- If not already installed, you must first install PuTTY. If you use the normal windows installer for PuTTY you will also get PuTTYgen but if you just downloaded PuTTY.exe then also get PuTTYgen.exe. On the SICE-managed Windows systems you should be able to install it from the Software Center, if not already installed.
- Open a command prompt windows window (cmd) on your Windows PC and run puttygen
- Click the 'Generate' button to generate a new keypair and move the mouse around, as directed, to generate randomness.
- Type in the passphrase you will use with the key in the 'Key passphrase' and 'Confirm passphrase' boxes.
- Click the 'Save private key' button and save the key in .ppk format. You can save it anywhere and give it any name you want but you will need to know where the key is in the following steps.
- Click the 'Save public key' button and also save that. I recommend giving it the same name as the private key put with the .pub extension.
- Go ahead and 'cut' the text from the OpenSSH key box of puttygen and leave that window open. We will need that in the following steps.
- Fire up PuTTY and enter the Host Name (eg. silo.sice.indiana.edu). Note that you can also use the username@hostname syntax (eg. firstname.lastname@example.org) to also specify your username so you aren't prompted for that each time.
- In PuTTY, then go to Connection > SSH > Auth and click the 'Browse' button under 'Private key file for authentication' and select the private key .ppk file saved in step 5 above.
- Go back to the main Session screen in PuTTY and enter a name for this login session under 'Saved Sessions' and click Save.
- Click Open to open a connection to the specified host. If this is the first time trying to log into this server you will have to accept the host key.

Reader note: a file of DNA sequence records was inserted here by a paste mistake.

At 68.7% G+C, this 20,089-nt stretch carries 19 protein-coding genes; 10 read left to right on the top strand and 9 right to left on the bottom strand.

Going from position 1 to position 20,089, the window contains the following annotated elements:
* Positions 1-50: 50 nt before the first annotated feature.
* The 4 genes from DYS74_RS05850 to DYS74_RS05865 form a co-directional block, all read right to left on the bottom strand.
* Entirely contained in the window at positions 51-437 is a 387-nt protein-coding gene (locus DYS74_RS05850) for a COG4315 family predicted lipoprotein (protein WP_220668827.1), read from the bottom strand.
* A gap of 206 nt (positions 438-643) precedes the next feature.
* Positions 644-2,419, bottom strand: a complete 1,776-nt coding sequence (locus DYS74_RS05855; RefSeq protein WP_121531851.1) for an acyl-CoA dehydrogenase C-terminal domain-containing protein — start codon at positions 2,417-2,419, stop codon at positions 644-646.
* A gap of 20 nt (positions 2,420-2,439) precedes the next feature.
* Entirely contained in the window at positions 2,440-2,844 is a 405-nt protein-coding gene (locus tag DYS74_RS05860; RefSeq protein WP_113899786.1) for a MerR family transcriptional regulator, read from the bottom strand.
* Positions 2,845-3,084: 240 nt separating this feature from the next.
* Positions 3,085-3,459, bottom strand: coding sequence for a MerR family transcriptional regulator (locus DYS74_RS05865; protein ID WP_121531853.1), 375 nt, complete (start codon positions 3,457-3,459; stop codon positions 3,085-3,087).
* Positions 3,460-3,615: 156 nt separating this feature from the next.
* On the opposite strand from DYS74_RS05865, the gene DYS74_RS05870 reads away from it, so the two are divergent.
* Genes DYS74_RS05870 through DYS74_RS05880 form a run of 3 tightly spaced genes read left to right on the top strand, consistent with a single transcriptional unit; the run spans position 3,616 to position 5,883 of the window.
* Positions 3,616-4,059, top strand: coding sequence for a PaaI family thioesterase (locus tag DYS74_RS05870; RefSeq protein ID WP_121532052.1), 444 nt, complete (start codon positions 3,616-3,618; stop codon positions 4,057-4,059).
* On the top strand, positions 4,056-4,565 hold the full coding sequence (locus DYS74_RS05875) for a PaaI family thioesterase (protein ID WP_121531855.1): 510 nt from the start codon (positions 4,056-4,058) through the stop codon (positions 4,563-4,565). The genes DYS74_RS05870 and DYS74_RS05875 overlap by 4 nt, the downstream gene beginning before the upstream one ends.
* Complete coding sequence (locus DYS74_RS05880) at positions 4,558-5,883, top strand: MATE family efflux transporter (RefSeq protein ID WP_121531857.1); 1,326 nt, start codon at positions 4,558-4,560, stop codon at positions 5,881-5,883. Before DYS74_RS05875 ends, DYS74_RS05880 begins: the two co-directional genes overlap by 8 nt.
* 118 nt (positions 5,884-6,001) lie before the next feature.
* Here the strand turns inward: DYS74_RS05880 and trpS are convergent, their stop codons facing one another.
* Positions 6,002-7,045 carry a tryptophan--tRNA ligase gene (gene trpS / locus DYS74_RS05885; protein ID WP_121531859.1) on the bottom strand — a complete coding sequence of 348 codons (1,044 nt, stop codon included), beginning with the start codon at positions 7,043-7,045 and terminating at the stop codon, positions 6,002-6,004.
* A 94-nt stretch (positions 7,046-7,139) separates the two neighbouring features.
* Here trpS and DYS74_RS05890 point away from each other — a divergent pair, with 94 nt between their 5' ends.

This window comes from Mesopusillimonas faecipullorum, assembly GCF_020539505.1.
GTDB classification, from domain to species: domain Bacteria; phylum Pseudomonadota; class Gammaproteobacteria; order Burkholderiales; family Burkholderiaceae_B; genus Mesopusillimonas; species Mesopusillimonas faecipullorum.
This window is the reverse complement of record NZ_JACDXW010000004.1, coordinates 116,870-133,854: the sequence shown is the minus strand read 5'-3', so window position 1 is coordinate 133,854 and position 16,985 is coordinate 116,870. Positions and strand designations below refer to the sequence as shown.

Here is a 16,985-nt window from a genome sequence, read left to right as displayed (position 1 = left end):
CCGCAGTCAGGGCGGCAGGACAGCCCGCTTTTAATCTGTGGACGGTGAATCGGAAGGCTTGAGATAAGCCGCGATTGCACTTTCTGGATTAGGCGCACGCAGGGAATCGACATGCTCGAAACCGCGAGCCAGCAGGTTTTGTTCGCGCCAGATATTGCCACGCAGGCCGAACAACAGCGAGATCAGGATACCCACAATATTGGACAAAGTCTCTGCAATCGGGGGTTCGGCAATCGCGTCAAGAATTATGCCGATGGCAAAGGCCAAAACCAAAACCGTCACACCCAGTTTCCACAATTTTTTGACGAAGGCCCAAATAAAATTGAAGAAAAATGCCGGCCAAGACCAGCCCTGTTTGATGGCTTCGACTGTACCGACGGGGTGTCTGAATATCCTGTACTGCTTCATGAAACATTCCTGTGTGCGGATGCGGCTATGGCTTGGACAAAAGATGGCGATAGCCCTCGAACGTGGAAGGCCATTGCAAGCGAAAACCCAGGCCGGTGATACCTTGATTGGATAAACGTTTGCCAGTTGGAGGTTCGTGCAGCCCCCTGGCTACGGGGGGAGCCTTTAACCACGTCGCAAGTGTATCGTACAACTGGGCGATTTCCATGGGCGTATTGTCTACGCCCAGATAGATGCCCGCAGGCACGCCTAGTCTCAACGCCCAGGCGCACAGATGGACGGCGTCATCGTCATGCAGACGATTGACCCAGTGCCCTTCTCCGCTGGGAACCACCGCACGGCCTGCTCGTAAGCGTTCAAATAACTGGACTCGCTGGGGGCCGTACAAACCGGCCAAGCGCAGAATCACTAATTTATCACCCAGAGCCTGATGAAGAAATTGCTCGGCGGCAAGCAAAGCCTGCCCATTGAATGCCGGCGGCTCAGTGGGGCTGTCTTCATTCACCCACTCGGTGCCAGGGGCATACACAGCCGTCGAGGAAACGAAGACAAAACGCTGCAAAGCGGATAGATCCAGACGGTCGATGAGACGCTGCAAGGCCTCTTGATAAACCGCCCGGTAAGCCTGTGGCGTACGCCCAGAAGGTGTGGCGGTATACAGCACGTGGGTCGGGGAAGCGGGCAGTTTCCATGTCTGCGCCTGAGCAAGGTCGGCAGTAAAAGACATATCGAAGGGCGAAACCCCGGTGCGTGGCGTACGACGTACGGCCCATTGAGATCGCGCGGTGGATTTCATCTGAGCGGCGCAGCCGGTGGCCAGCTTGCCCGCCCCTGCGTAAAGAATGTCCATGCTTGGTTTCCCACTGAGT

- Log in with your username and IU passphrase (not your ssh key passphrase). The first time you do this you may see a message 'Server refused our key' but ignore that.
- Once logged into a SICE Linux system, you will create a file named "authorized_keys" in your ~/.ssh folder. That is just a text file that contains the public keys (one per line) that you want to be able to use for logins. So, just paste the contents of the OpenSSH public key as shown in the puttygen window (the really long line in the box at the top that starts with something like ssh-rsa). When you are done, you should have a single very long line in your ~/.ssh/authorized_keys file on the linux system.
- Log out and then log in again. Use the same saved session you created above by just double clicking the session saved name.
- This time, it should prompt you for the passphrase for your saved SSH key so use the passphrase you used to create the key in puttygen. Since you are using an SSH key you will not have to use DUO as your 2nd factor in the authentication since you have 2-factor authentication this way with the SSH key plus the passphrase.